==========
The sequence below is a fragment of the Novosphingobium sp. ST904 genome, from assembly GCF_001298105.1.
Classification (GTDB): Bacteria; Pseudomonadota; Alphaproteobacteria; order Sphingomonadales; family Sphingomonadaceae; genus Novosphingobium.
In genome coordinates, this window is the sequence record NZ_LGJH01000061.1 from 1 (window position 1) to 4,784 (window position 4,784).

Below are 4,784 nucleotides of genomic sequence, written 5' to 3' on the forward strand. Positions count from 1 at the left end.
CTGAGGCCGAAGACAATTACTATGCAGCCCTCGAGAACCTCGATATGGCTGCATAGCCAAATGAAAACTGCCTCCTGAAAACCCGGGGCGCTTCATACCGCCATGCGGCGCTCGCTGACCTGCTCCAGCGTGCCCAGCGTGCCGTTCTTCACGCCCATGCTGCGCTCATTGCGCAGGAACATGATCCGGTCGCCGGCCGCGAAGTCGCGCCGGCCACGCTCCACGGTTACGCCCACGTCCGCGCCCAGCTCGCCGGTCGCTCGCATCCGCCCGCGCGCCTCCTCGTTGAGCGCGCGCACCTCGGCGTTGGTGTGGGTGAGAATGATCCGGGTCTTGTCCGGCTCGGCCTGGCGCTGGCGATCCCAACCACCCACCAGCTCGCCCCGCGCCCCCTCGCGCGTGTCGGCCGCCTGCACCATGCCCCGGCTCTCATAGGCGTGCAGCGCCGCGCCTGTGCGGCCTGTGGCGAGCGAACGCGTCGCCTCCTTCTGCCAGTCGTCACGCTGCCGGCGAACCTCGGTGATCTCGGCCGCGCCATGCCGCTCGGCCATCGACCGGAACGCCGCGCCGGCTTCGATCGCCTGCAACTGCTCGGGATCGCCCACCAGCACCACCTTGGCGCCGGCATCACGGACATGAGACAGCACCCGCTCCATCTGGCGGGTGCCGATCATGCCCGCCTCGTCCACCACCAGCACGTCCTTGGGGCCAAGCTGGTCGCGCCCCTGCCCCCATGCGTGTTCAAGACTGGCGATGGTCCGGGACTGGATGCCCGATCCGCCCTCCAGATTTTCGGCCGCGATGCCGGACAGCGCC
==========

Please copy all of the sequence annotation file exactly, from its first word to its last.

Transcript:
The sequence below is a fragment of the Novosphingobium sp. ST904 genome, from assembly GCF_001298105.1.
Classification (GTDB): Bacteria; Pseudomonadota; Alphaproteobacteria; order Sphingomonadales; family Sphingomonadaceae; genus Novosphingobium.
In genome coordinates, this window is the sequence record NZ_LGJH01000061.1 from 1 (window position 1) to 4,784 (window position 4,784).

Below are 4,784 nucleotides of genomic sequence, written 5' to 3' on the forward strand. Positions count from 1 at the left end.
CTGAGGCCGAAGACAATTACTATGCAGCCCTCGAGAACCTCGATATGGCTGCATAGCCAAATGAAAACTGCCTCCTGAAAACCCGGGGCGCTTCATACCGCCATGCGGCGCTCGCTGACCTGCTCCAGCGTGCCCAGCGTGCCGTTCTTCACGCCCATGCTGCGCTCATTGCGCAGGAACATGATCCGGTCGCCGGCCGCGAAGTCGCGCCGGCCACGCTCCACGGTTACGCCCACGTCCGCGCCCAGCTCGCCGGTCGCTCGCATCCGCCCGCGCGCCTCCTCGTTGAGCGCGCGCACCTCGGCGTTGGTGTGGGTGAGAATGATCCGGGTCTTGTCCGGCTCGGCCTGGCGCTGGCGATCCCAACCACCCACCAGCTCGCCCCGCGCCCCCTCGCGCGTGTCGGCCGCCTGCACCATGCCCCGGCTCTCATAGGCGTGCAGCGCCGCGCCTGTGCGGCCTGTGGCGAGCGAACGCGTCGCCTCCTTCTGCCAGTCGTCACGCTGCCGGCGAACCTCGGTGATCTCGGCCGCGCCATGCCGCTCGGCCATCGACCGGAACGCCGCGCCGGCTTCGATCGCCTGCAACTGCTCGGGATCGCCCACCAGCACCACCTTGGCGCCGGCATCACGGACATGAGACAGCACCCGCTCCATCTGGCGGGTGCCGATCATGCCCGCCTCGTCCACCACCAGCACGTCCTTGGGGCCAAGCTGGTCGCGCCCCTGCCCCCATGCGTGTTCAAGACTGGCGATGGTCCGGGACTGGATGCCCGATCCGCCCTCCAGATTTTCGGCCGCGATGCCGGACAGCGCC